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Many particle wavefunction

  • Thread starter Brewer
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  • #1
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If in the case of two non-interacting particles, the wavefunction looks like (for bosons):

[tex]\psi(x_1, x_2) = \frac{1}{\sqrt{2}}[\phi_a(x_1)\phi_b(x_2) + \phi_a(x_2)\phi_b(x_1)[/tex]

And to normalise the wavefunction, the modulus squared has to be found. I can do this when I can substitute standard wavefunctions into the equations (either harmonic oscillator, or a square well for example), but I've been looking at exam papers and in questions with this kind of question, no wavefunctions are given and the answer (its normally a "show that..." question) is still given in terms of phi 1 and phi 2.

I'm unsure how the modulus squared bit works when I don't know for sure that the answer is complex. I also don't know how to integrate these without substituting values in for the wavefunctions. Any help going through this would be appreciated.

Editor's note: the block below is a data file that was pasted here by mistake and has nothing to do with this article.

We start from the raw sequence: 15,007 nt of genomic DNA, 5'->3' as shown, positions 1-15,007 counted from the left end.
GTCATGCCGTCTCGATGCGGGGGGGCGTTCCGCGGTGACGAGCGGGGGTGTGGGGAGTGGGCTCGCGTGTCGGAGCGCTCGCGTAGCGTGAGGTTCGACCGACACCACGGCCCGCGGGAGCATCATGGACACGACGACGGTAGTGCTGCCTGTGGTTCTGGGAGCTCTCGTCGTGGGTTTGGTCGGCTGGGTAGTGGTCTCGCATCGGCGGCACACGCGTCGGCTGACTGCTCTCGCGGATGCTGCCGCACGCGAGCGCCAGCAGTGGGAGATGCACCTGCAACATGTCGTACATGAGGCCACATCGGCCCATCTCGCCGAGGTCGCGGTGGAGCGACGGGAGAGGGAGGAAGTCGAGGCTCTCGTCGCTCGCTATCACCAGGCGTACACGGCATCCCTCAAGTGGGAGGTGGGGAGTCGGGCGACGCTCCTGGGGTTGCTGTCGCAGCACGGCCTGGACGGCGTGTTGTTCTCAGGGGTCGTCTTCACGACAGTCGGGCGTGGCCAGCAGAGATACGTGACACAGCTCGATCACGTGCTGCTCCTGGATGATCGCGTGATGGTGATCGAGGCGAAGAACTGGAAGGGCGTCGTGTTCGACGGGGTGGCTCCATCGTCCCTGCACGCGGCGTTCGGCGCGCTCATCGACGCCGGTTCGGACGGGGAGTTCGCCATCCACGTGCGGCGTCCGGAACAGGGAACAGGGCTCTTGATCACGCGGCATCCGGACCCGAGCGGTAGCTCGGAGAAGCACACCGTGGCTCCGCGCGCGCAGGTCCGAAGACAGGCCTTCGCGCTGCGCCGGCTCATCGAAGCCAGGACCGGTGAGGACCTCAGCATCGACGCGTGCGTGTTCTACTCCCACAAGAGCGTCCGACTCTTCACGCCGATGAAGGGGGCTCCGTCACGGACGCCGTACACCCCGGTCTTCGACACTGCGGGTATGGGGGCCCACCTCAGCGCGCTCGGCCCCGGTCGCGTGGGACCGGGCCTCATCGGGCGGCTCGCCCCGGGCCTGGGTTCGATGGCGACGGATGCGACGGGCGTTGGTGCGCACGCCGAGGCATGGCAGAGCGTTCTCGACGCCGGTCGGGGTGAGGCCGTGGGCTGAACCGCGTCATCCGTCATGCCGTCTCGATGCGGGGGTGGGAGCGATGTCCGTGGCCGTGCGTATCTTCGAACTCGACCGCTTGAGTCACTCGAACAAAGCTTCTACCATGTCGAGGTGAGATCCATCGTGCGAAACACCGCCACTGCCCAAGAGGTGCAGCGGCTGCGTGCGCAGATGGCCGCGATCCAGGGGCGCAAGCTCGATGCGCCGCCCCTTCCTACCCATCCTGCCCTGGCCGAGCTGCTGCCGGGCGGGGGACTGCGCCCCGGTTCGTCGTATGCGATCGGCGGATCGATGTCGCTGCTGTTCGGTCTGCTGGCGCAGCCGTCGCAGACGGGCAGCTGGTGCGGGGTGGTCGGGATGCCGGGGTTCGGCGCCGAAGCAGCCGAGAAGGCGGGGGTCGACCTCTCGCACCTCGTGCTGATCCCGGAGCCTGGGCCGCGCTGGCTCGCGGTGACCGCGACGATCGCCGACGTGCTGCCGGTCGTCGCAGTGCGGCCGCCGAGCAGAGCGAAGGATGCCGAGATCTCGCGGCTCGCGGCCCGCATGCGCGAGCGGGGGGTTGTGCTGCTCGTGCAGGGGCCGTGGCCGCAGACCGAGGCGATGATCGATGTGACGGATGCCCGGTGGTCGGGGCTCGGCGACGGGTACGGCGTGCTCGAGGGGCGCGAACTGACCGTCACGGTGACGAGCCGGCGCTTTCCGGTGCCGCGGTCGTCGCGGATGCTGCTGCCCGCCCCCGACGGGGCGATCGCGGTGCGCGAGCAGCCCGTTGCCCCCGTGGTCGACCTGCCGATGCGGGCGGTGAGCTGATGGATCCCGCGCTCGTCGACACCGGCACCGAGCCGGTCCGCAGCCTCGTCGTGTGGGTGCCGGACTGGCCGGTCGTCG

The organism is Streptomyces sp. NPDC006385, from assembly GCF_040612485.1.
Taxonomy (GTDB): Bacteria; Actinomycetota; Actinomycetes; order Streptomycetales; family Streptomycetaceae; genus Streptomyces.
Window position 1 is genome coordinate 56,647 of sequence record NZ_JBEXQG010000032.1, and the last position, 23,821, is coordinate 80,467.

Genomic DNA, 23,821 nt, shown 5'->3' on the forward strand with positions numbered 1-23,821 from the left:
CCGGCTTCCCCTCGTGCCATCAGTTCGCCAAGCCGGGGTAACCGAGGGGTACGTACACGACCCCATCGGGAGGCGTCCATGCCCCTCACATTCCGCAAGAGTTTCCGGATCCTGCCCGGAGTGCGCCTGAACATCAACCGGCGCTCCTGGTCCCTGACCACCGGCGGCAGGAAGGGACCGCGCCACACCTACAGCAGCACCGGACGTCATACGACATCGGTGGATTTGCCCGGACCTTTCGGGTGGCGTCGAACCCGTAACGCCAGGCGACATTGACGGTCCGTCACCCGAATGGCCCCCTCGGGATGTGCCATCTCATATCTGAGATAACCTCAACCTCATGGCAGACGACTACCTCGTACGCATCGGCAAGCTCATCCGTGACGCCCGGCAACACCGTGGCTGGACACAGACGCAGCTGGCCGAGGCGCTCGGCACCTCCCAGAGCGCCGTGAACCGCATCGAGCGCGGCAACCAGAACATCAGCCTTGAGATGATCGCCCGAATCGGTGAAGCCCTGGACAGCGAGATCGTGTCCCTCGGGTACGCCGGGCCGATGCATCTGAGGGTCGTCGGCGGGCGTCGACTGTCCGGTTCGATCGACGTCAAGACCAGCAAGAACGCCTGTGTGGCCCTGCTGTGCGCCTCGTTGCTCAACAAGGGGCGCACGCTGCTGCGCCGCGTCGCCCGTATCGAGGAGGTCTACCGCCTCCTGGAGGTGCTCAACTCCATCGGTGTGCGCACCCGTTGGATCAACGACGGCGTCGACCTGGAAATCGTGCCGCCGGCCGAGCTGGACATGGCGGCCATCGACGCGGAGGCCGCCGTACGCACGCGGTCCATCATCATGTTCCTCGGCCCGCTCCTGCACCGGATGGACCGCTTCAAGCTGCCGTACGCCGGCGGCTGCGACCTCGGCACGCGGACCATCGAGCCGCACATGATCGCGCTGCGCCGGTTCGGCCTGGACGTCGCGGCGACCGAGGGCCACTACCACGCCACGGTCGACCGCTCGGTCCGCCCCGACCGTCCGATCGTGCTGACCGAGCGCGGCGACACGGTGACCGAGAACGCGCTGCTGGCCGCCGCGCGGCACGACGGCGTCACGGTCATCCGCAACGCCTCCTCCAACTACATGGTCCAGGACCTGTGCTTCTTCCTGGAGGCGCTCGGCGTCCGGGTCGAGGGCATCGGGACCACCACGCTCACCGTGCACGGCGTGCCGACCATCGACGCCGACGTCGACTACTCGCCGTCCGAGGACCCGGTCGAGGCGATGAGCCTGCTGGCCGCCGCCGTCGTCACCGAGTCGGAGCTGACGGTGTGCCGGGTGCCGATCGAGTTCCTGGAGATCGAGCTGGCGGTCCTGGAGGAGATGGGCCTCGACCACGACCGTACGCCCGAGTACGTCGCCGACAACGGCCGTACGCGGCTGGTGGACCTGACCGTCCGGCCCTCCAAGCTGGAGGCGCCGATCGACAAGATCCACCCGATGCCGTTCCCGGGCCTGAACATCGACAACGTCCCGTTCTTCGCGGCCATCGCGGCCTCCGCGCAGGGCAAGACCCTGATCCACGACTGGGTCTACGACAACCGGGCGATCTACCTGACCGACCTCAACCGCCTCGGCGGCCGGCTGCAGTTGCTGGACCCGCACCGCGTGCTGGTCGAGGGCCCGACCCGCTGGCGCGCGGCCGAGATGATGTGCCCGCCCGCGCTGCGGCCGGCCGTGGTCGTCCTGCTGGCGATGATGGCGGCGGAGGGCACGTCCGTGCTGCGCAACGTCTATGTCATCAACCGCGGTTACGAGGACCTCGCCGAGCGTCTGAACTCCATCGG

Answers and Replies

  • #2
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It's been a long time since I've done any many-particle qm. But I can tell you that you definitely cannot integrate without knowing the wavefunctions. However, there may be some mention that the single-particle wavefunctions (i.e. the phi's) are themselves normalized. Then you know that e.g.
[tex]\int |\phi_a|^2 dx = 1[/tex], so you likely don't have to do any integrals explicitly.
 

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